I agree wholeheartedly with just about one sentence in Doug Bandow’s op-ed in Forbes. The remainder illustrates the gulf that separates the two camps warring over the role, if any, for government spending in reviving our economy, now shambling along with little or no growth. On one side is Mr. Bandow, apparently arguing for “austerity”:
In July the New York Times published an unintentionally hilarious editorial contending that “Mr. Obama’s big mistake was to turn prematurely from the need for stimulus to a focus on cutting the budget.” The Times apparently missed the $1.2 trillion deficit the administration will run this year. Or the president’s future budget submission: the Congressional Budget Office estimated that the president’s program would raise accumulated red ink over the next decade from $3 trillion to an astonishing $6.4 trillion. Where is the radical budget-cutting in Washington.
A similar debate is occurring in Europe, with the contest presented as “austerity” versus “growth.” Yet many of the nations which practiced austerity have grown the fastest. Germany remains the continent’s powerhouse even though its post-2008 stimulus was far less relative to its GDP than in the U.S. and other European states. Both Germany and Sweden enjoyed strong growth as they brought their budgets into closer balance.
The balance of the op-ed consists of presenting the arguments against stimulus spending. The findings are generally summed up here:
Alas, the only thing that government “stimulus” stimulates is government. Valerie Ramey observed: “Increases in government spending do reduce unemployment. For all but one specification, though, it appears that all of the employment increase is from an increase in government employment, not private employment.”
For the counter-argument to Mr. Bandow’s case you can read just about any column or post by Paul Krugman.
I don’t find any general agreement on the meaning of the term “austerity”. In much of the Eurozone it appears to mean tax increases. For its advocates in the United States it appears that it means tax cuts and cutting government spending except military spending which should increase.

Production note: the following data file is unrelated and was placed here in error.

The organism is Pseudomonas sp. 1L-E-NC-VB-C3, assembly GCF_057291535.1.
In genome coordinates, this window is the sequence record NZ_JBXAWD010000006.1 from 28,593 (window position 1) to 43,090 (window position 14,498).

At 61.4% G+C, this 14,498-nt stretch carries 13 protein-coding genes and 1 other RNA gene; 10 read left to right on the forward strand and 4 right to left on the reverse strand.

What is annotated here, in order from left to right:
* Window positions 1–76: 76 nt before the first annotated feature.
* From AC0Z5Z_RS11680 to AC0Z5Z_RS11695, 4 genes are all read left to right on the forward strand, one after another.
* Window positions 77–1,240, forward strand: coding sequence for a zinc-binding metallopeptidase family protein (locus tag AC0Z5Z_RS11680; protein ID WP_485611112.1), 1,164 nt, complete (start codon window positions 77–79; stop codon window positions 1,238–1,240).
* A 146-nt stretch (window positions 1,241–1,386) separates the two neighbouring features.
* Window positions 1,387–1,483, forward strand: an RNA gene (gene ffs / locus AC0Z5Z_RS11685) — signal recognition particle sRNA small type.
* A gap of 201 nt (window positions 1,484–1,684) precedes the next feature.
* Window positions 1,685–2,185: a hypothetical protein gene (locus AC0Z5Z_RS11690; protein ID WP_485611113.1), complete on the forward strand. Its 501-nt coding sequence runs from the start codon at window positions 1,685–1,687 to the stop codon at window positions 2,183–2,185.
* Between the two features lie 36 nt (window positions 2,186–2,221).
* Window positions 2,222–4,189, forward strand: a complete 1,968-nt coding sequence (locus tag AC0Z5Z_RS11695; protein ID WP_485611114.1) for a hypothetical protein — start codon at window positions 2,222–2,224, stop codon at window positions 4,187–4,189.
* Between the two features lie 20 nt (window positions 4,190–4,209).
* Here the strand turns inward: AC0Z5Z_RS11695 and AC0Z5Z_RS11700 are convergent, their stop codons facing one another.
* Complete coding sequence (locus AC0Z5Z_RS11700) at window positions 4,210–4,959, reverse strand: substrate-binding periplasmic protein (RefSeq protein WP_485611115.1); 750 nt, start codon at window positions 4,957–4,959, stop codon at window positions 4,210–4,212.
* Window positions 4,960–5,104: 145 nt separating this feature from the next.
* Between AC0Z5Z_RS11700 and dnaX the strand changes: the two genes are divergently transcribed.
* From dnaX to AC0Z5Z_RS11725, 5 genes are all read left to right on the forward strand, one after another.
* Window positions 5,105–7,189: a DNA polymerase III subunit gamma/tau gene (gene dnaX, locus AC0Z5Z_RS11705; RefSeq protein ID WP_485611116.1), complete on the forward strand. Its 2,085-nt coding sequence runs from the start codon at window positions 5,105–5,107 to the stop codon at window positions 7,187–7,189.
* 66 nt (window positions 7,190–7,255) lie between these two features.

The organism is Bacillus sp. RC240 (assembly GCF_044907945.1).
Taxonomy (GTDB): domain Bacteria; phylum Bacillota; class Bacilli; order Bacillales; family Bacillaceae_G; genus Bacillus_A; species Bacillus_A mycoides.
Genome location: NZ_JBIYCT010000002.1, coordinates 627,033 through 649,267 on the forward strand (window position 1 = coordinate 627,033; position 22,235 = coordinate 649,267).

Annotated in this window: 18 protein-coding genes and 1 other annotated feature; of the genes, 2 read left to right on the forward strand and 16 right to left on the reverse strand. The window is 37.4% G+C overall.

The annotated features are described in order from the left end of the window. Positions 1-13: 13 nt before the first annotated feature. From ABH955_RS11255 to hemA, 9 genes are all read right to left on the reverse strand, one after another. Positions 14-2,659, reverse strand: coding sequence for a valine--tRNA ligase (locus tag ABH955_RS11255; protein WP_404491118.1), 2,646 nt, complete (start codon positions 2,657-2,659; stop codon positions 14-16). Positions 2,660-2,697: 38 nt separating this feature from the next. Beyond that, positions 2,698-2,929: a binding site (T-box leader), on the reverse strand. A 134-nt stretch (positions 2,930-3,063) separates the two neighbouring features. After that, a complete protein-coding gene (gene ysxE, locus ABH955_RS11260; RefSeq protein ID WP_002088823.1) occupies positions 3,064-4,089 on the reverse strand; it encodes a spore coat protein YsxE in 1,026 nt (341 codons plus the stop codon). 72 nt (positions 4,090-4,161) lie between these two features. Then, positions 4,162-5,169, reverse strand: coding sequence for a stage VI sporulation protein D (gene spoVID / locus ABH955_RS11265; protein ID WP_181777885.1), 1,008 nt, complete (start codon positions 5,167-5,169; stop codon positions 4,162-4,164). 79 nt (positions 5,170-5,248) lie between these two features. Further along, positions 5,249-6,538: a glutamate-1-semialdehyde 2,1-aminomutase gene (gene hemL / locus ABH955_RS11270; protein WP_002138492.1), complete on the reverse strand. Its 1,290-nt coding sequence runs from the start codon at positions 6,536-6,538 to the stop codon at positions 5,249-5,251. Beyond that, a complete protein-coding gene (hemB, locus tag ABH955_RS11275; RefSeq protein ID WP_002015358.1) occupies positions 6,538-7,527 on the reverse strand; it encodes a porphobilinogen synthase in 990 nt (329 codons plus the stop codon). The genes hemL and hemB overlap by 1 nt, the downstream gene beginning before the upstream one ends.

Both sides of this question distort, spin, and cherry-pick their findings to support their arguments. So, for example, proponents of stimulus point to the decrease in the number of state and local government employees as prima facie evidence for their case without acknowledging that the reason that these decreases are taking place is that by law their budgets must balance, that tax increases are becoming decreasingly efficient and/or politically possible, and that public employee employment contracts require them to increase employee pay. Their only real recourse is firing people. Additional federal stimulus spending will be used, then, for raises. That’s not an efficient stimulus.
Similarly, proponents of austerity assume that increasing GDP will lead to increasing employment. That has not been the case for years. Why would it become true in 2013?
Here’s the sentence I agree with:
Economic growth requires good spending, not more spending.
It would be nice if there were some agreement on what “good” spending is. That doesn’t seem to be the case. Additionally, I think that prescription applies to the private sector as well as the public. In theory, the private sector is compelled to make more prudent judgments than the public sector or lose their money. As Yogi Berra said, “In theory there’s no difference between theory and practice. In practice there is.”
Is buying a $25 million mansion in the Hamptons “good spending”? I seriously doubt that it does much to stimulate growth in the economy. Most of the money will just go to someone else who’s very wealthy. It’s just trading hats.